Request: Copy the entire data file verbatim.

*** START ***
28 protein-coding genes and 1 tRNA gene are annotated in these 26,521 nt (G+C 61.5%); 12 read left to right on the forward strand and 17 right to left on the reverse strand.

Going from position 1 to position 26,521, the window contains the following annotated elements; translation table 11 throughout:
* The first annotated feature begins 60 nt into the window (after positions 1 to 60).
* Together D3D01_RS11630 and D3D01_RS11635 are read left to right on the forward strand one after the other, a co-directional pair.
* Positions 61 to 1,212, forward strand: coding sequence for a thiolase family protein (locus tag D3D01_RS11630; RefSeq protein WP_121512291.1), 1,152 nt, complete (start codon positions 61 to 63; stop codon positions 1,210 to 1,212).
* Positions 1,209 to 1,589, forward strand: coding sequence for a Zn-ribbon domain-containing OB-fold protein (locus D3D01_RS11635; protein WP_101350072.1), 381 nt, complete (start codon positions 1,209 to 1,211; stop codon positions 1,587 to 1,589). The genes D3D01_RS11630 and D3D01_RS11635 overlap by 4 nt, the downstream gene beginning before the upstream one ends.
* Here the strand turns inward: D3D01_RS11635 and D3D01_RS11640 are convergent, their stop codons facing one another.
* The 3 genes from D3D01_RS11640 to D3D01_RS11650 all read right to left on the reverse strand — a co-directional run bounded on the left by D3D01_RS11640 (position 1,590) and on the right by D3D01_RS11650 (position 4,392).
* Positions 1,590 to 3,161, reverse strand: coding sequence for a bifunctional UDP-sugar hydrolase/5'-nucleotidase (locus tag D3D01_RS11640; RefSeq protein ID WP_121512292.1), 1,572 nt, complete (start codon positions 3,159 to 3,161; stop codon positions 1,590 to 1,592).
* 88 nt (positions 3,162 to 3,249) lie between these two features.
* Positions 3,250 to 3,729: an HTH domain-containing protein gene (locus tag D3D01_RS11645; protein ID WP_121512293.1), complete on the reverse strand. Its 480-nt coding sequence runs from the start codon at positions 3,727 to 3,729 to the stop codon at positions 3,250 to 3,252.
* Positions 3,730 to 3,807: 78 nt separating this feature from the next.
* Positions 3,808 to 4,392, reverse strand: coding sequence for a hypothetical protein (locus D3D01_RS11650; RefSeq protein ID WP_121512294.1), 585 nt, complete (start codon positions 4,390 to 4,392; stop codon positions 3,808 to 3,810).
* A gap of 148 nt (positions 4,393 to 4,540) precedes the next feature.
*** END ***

28 protein-coding genes and 1 tRNA gene are annotated in these 26,521 nt (G+C 61.5%); 12 read left to right on the forward strand and 17 right to left on the reverse strand.

Going from position 1 to position 26,521, the window contains the following annotated elements; translation table 11 throughout:
* The first annotated feature begins 60 nt into the window (after positions 1 to 60).
* Together D3D01_RS11630 and D3D01_RS11635 are read left to right on the forward strand one after the other, a co-directional pair.
* Positions 61 to 1,212, forward strand: coding sequence for a thiolase family protein (locus tag D3D01_RS11630; RefSeq protein WP_121512291.1), 1,152 nt, complete (start codon positions 61 to 63; stop codon positions 1,210 to 1,212).
* Positions 1,209 to 1,589, forward strand: coding sequence for a Zn-ribbon domain-containing OB-fold protein (locus D3D01_RS11635; protein WP_101350072.1), 381 nt, complete (start codon positions 1,209 to 1,211; stop codon positions 1,587 to 1,589). The genes D3D01_RS11630 and D3D01_RS11635 overlap by 4 nt, the downstream gene beginning before the upstream one ends.
* Here the strand turns inward: D3D01_RS11635 and D3D01_RS11640 are convergent, their stop codons facing one another.
* The 3 genes from D3D01_RS11640 to D3D01_RS11650 all read right to left on the reverse strand — a co-directional run bounded on the left by D3D01_RS11640 (position 1,590) and on the right by D3D01_RS11650 (position 4,392).
* Positions 1,590 to 3,161, reverse strand: coding sequence for a bifunctional UDP-sugar hydrolase/5'-nucleotidase (locus tag D3D01_RS11640; RefSeq protein ID WP_121512292.1), 1,572 nt, complete (start codon positions 3,159 to 3,161; stop codon positions 1,590 to 1,592).
* 88 nt (positions 3,162 to 3,249) lie between these two features.
* Positions 3,250 to 3,729: an HTH domain-containing protein gene (locus tag D3D01_RS11645; protein ID WP_121512293.1), complete on the reverse strand. Its 480-nt coding sequence runs from the start codon at positions 3,727 to 3,729 to the stop codon at positions 3,250 to 3,252.
* Positions 3,730 to 3,807: 78 nt separating this feature from the next.
* Positions 3,808 to 4,392, reverse strand: coding sequence for a hypothetical protein (locus D3D01_RS11650; RefSeq protein ID WP_121512294.1), 585 nt, complete (start codon positions 4,390 to 4,392; stop codon positions 3,808 to 3,810).
* A gap of 148 nt (positions 4,393 to 4,540) precedes the next feature.